Like a hoop around a barrel
Now, $85 a barrel might not sound like much given what we're paying now. It is, in fact, "significantly below the current price of oil," as the Climate Action Plan understates. However, the plan adds, $85 is "higher than the long-term price forecasts of many leading international agencies."
In any event, the Jaccard company took the policies announced by the government to date, ran them through the computer model and came up with a total cut of 22 million tonnes a year by 2020 in the high energy price scenario.
Again, you can do the math. The 2020 business as usual forecast of 74 million tonnes minus the goal of 45 million tonnes equals 29 million tonnes that need to be cut. Twenty-two million tonnes -- what the computer model predicts will be cut -- is 76 per cent of that 29 million tonne gap.
Oh, wait. Seventy-six per cent? Doesn't the Action Plan say 73 per cent?
Yes it does. The government took the Jaccard company's numbers and, because the computer model doesn't factor in land use, adjusted them to account for the effects of deforestation.
Cutting trees, hiking emissions
Every year, B.C. mows down enough carbon-storing-and-absorbing trees to release about four million tonnes of greenhouse gases into the atmosphere, the Action Plan says.
So the government took the Jaccard numbers, added the consequences of unchecked deforestation, subtracted the gains it plans to get from a policy of "net-zero deforestation" -- and came up with numbers that say we're 73 per cent of the way to the target.
Strictly speaking, this means that the Action Plan is wrong when it says that "according to independent economic analysis and modelling based on standard practices, the initiatives included in this plan will take us 73 per cent of the way to our 2020 emissions reduction target."
The independent analysis actually says 76 per cent. But it's hard to accuse the government of cheating when their numbers actually move us away from the goal by three percentage points.
Forecasting last year
If all these numbers put you in need of a soothing beverage, you'd better hold on. We've only looked at half of it.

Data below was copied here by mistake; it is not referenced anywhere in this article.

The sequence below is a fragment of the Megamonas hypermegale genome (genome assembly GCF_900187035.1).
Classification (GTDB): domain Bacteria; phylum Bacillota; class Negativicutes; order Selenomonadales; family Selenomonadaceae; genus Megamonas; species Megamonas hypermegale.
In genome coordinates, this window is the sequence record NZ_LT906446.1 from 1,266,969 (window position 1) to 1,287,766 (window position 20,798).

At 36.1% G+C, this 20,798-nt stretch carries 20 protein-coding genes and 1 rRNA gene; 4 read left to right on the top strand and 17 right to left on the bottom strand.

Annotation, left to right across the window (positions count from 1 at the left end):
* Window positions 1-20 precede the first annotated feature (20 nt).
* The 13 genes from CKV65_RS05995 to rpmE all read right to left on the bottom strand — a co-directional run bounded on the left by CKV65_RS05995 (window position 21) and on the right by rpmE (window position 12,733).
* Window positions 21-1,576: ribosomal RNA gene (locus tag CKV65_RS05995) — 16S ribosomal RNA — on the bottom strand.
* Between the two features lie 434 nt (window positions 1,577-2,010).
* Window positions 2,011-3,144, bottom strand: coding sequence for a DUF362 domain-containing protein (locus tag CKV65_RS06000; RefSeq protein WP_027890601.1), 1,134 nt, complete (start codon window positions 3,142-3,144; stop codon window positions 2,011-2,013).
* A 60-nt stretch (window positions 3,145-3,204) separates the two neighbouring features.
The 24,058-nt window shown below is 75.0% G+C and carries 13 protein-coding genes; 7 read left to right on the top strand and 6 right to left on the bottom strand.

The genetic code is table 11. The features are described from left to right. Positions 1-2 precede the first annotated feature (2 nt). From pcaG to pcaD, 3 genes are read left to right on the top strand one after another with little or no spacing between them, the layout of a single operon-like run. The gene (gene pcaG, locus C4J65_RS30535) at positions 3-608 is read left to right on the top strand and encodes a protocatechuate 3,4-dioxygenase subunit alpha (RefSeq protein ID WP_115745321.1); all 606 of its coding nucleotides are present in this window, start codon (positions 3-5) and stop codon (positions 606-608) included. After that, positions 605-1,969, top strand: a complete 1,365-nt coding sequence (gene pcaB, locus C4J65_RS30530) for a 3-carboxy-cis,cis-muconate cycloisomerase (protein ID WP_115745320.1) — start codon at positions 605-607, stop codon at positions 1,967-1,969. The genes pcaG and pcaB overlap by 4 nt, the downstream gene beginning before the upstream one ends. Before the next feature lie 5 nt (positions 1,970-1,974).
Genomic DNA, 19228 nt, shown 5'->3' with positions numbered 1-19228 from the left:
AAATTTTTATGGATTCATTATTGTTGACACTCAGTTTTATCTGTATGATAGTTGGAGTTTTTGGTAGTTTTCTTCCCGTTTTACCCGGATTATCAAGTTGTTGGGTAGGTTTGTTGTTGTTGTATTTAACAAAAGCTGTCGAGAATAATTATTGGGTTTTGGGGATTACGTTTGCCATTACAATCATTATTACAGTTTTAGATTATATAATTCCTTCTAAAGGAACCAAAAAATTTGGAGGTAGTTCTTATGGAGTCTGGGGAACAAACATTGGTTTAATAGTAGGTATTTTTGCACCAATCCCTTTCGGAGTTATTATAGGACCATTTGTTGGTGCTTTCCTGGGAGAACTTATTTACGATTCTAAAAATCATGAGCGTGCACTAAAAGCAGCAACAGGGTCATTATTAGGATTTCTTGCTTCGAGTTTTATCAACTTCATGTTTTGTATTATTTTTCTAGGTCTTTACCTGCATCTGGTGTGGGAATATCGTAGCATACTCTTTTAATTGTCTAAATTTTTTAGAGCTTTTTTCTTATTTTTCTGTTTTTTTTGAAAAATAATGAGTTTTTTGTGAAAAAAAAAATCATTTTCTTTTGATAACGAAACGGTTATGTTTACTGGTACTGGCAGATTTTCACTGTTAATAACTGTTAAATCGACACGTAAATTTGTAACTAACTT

Remember that target for 2020 of 45 million tonnes? You might be wondering where that comes from.
The government's targets say emissions will be cut to 33 per cent below the 2007 level. The problem is, we don't yet know what the 2007 level was.
The federal government recently published emissions data for 2006; numbers for 2007 won't be out until next spring.
That means we have to guess at what the 2007 level will be and then subtract one-third to set the target. The target of 45 million tonnes -- or 46, depending on who's doing the calculating -- is based on an estimated 2007 level of around 70 million tonnes.
It might turn out to be a few million tonnes under that, because emissions levels in B.C. have been falling slightly in recent years.
Those falling levels aren't a trend that anyone seriously expects to continue long term, but they could produce a lower-than-expected figure for 2007 -- which will mean a slightly lower target.
The goalposts will have moved again.
The point to remember is this: if the population grows faster or slower than expected, if the economy heats up or cools off, or if the price of energy changes, the numbers change. And all these numbers assume that government policy makers get the details right. Policies won't reduce emissions unless they're well designed.
Politicians like to quote precise-sounding numbers even when the reality is less than precise. That's why, sometimes, this year's 73 per cent is less than last year's 60 per cent.